‘You are right, this is exactly the direction that has been pointed out to farmers and market gardeners over the last 75 years. The triangle of politics, science and agribusiness has proven to be an exceptionally successful revolving door and revenue model; with amazing combinations. Take Aalt Dijkhuizen, who presents himself as the spokesman of the Farmers Defence Force. Without blinking an eye, this former top manager of Wageningen UR and relic from the past stated that we don’t need bees and that fattened chickens will feed the world because of their small footprint. The Netherlands will thus increasingly isolate itself in a thinking mode that may have been advanced a while back, but of which we are increasingly seeing the undesirable downside.’

But won’t growers be scapegoated again if ‘the polluter pays’? One might prefer an uncertain market to the unsound basis of a government giving a reward for good behaviour.

‘It is not a question of either the market or the government, but both. Consider the organic market. And I don’t refer to the 4% market share in the Netherlands, because 80% of what we grow here is exported to countries that do have a market share between 15 and 25%. At the European market, the price for organic products may easily be three or four times the going price. This is caused by demand that for decades has been increasing faster than supply. But that is also a ‘premium’ for ecosystem services and because the organic quality symbol is the highest quality mark in Europe. In addition, it functions as a premium for security, and you will increasingly see customers choosing organic produce, because they will be convinced of its quality. This is how they reason.

Ultimately, this is a positioning issue for your business as well. If you are focusing on serving today’s market, be sure to keep doing what you’re doing. But if you are focused on serving the future market, you would do well by exploring nature-inclusive farming systems.’

But growers will not yet earn a living providing green services.

‘Well, in fact they won’t earn a living without them either. If you divide the gross added-value of our highly commended agricultural exports by the number of people working in those chains here in the Netherlands, i.e. the number of mouths to be fed, you will arrive at one third of an average income. So the old system doesn’t pay enough to keep the body and soul together either. Farmers and market gardeners who complain that they are not receiving a fair price for their efforts are certainly correct, and we have to move on to a system that works and calculates better.’

How quickly can money be earned from ecosystem services?

‘Really fast. The new European Green Deal is forging ahead, banks and investors are increasingly focusing on making greener investments and you really don’t have to be a clairvoyant to see that even the Dutch Prime Minister Rutte is expecting to govern in a left-leaning and green political arena after the elections. Even the CDA, the traditional pro-farmer political party has embraced the bonus/malus idea by the TAPP Coalition, in which a VAT reduction for vegetables and fruit is financed from a meat tax.’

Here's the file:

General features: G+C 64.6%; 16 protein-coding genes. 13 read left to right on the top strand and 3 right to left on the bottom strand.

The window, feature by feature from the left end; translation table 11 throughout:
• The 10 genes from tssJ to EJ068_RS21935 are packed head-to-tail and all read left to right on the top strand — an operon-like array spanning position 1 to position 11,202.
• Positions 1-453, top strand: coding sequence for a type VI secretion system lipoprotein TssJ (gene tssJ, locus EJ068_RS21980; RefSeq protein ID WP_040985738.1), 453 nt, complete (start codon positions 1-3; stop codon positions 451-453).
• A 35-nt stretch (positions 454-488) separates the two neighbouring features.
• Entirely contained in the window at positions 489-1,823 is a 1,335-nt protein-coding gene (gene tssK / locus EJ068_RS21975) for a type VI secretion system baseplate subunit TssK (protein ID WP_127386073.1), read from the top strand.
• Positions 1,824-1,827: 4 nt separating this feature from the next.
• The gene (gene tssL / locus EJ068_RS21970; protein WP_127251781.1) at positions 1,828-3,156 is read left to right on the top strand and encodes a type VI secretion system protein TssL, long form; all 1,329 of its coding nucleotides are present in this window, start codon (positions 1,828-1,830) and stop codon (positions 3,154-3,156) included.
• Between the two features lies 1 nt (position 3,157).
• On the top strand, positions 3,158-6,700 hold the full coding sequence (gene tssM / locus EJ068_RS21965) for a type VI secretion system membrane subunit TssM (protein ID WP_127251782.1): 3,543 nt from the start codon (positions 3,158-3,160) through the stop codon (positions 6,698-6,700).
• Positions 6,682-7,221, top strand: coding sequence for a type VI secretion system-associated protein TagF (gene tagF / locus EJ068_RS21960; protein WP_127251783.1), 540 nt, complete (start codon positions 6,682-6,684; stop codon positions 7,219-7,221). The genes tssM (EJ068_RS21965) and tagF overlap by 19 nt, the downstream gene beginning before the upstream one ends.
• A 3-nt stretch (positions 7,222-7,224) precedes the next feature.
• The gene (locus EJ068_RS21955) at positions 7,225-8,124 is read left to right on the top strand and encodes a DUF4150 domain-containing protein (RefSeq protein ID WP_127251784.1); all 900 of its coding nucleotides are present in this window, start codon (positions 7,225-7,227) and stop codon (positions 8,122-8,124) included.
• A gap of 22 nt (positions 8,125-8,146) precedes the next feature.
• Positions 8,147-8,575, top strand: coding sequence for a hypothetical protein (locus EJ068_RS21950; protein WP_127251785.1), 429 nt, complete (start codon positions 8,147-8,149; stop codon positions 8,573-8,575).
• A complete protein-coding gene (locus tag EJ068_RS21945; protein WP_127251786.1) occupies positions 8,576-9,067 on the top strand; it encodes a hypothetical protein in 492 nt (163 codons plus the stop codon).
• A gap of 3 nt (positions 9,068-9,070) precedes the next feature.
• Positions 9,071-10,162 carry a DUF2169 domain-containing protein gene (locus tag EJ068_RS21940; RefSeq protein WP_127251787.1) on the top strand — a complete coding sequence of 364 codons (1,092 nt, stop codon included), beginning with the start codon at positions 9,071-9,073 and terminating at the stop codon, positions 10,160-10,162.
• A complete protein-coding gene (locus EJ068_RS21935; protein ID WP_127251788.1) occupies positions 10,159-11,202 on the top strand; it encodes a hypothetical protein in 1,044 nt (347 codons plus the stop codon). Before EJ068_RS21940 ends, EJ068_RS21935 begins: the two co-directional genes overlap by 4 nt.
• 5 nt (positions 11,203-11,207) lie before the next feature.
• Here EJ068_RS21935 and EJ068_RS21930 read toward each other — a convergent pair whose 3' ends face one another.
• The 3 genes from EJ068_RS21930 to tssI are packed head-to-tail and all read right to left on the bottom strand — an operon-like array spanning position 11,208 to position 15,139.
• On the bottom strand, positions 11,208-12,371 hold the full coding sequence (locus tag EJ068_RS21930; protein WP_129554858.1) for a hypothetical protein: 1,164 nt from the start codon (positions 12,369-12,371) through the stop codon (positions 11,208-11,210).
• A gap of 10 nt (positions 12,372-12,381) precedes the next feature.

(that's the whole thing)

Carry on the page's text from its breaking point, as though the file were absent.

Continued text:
Could this be an organic greengrocer feathering his nest?

‘Ah, good one! We are really simply doing what we have been doing for years: capitalising on maximum transparency of our products and focusing on a positive impact on health, social inclusiveness and sustainability. In conjunction with the UN, we are currently prototyping Living Wage models to improve both the incomes of farmers as well as of their employees. The difference between organic mangoes with or without fair wages for farmer and employee is about 40 cents per kilo. Together with the Ekoplaza organic supermarkets, we are conducting the Dr. Goodfood campaign which targets the proactive health effects of fruit and vegetables by applying large floor stickers, saying ‘The line of greatest resistance’.

By applying our True Cost Accounting information campaigns on the shop floor, we try to inform people that it’s not sustainable products that are too expensive, but instead that unsustainable products are too cheap. The mainstream supermarkets in the Netherlands still refuse to commit themselves, but various Rewe, Carrefour and Sainsbury’s flagship stores are experimenting with consumer information about actual costs. This seems to have finally clicked in the rest of Europe.’

‘Duurzame teler kan verdienen aan fiscaal bonus-malussysteem’
Volkert Engelsman